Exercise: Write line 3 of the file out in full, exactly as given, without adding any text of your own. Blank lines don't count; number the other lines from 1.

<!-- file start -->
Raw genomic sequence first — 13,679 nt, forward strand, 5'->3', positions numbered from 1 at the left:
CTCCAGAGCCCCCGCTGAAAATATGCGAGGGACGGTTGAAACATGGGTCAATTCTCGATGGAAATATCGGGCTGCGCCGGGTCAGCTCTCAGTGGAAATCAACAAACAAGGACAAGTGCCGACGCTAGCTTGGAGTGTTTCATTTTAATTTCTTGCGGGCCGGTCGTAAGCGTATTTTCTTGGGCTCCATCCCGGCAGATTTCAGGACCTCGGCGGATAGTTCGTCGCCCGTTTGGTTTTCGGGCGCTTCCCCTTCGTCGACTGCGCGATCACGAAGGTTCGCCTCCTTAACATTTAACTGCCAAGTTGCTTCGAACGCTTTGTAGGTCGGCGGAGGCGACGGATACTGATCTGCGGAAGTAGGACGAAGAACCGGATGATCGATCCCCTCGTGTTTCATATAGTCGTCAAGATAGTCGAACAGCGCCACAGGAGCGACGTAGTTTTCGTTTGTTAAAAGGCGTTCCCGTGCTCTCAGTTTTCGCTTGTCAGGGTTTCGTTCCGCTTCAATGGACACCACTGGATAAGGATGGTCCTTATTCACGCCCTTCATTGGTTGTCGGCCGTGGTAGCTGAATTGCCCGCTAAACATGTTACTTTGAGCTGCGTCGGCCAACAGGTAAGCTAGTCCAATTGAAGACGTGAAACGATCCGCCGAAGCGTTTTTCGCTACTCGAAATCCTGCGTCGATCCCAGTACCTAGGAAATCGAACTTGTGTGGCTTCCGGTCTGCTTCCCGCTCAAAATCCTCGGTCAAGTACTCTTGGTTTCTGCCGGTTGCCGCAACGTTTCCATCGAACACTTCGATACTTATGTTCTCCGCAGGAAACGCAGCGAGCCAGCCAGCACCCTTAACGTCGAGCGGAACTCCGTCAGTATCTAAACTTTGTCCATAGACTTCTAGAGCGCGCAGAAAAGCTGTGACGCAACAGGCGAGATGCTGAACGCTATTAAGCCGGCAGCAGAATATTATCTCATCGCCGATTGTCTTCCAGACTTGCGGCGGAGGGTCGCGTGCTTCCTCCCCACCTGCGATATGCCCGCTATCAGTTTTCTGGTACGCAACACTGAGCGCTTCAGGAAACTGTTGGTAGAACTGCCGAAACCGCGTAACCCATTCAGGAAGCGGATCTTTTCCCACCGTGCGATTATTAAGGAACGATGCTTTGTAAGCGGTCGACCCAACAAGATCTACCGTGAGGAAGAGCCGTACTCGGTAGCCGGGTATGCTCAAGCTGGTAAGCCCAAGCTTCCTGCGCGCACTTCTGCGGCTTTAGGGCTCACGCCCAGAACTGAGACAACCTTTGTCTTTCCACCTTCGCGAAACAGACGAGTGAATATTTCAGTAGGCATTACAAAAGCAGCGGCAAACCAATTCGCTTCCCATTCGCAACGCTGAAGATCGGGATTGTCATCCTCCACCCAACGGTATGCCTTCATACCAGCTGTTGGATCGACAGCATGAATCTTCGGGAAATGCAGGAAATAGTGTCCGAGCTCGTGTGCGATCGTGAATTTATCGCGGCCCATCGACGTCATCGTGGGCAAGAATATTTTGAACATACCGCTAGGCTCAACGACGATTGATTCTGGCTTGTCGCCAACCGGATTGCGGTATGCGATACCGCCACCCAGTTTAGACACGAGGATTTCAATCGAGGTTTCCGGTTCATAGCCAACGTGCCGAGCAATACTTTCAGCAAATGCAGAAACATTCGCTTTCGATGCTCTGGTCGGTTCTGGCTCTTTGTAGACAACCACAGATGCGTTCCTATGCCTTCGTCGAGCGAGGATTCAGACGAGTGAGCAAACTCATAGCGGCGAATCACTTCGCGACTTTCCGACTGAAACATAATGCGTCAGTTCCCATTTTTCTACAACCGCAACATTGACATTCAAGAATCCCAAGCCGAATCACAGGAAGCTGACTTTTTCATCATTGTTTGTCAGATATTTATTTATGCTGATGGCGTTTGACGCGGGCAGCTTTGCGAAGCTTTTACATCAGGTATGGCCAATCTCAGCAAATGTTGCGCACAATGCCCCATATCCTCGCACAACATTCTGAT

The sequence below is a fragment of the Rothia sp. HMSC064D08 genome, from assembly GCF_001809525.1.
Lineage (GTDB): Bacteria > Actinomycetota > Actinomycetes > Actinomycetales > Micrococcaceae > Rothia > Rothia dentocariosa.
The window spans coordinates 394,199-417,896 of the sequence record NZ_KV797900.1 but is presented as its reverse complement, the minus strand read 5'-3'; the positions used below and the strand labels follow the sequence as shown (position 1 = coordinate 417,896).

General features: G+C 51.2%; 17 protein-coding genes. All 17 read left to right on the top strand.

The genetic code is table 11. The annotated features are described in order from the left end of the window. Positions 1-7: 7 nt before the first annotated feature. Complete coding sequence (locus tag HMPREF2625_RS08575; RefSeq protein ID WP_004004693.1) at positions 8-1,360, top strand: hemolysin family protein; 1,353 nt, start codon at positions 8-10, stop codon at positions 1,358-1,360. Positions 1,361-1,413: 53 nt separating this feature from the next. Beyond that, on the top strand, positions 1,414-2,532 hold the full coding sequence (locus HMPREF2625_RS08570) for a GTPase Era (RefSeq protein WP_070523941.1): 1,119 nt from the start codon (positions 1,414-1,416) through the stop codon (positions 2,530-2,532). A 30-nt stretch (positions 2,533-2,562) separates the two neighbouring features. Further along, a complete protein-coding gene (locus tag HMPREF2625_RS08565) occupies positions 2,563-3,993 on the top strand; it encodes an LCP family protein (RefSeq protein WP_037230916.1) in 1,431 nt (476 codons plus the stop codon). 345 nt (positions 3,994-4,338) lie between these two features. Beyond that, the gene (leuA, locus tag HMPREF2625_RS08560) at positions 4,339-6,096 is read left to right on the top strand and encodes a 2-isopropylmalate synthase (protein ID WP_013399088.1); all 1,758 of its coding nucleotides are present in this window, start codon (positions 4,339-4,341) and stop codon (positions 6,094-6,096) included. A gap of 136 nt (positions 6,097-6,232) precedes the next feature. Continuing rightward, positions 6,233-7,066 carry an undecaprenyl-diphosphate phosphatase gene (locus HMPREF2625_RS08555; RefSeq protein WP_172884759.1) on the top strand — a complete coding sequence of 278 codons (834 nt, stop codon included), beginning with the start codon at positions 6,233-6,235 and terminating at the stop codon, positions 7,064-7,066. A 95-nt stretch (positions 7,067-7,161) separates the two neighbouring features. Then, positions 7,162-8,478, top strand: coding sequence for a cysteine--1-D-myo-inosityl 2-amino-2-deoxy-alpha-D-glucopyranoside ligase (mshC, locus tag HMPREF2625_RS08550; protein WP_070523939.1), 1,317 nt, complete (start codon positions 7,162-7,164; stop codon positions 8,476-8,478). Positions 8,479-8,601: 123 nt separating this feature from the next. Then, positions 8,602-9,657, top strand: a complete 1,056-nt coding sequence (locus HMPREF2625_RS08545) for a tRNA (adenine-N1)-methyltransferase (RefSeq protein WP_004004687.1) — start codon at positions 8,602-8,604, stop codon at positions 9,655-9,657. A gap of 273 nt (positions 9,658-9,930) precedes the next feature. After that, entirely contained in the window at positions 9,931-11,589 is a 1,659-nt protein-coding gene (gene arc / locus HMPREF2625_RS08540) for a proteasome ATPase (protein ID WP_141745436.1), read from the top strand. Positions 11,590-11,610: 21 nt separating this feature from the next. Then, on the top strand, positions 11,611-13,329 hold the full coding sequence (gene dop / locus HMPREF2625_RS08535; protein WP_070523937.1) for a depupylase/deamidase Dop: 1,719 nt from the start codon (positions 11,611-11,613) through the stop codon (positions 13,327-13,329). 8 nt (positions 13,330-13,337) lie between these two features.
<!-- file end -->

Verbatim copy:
The sequence below is a fragment of the Rothia sp. HMSC064D08 genome, from assembly GCF_001809525.1.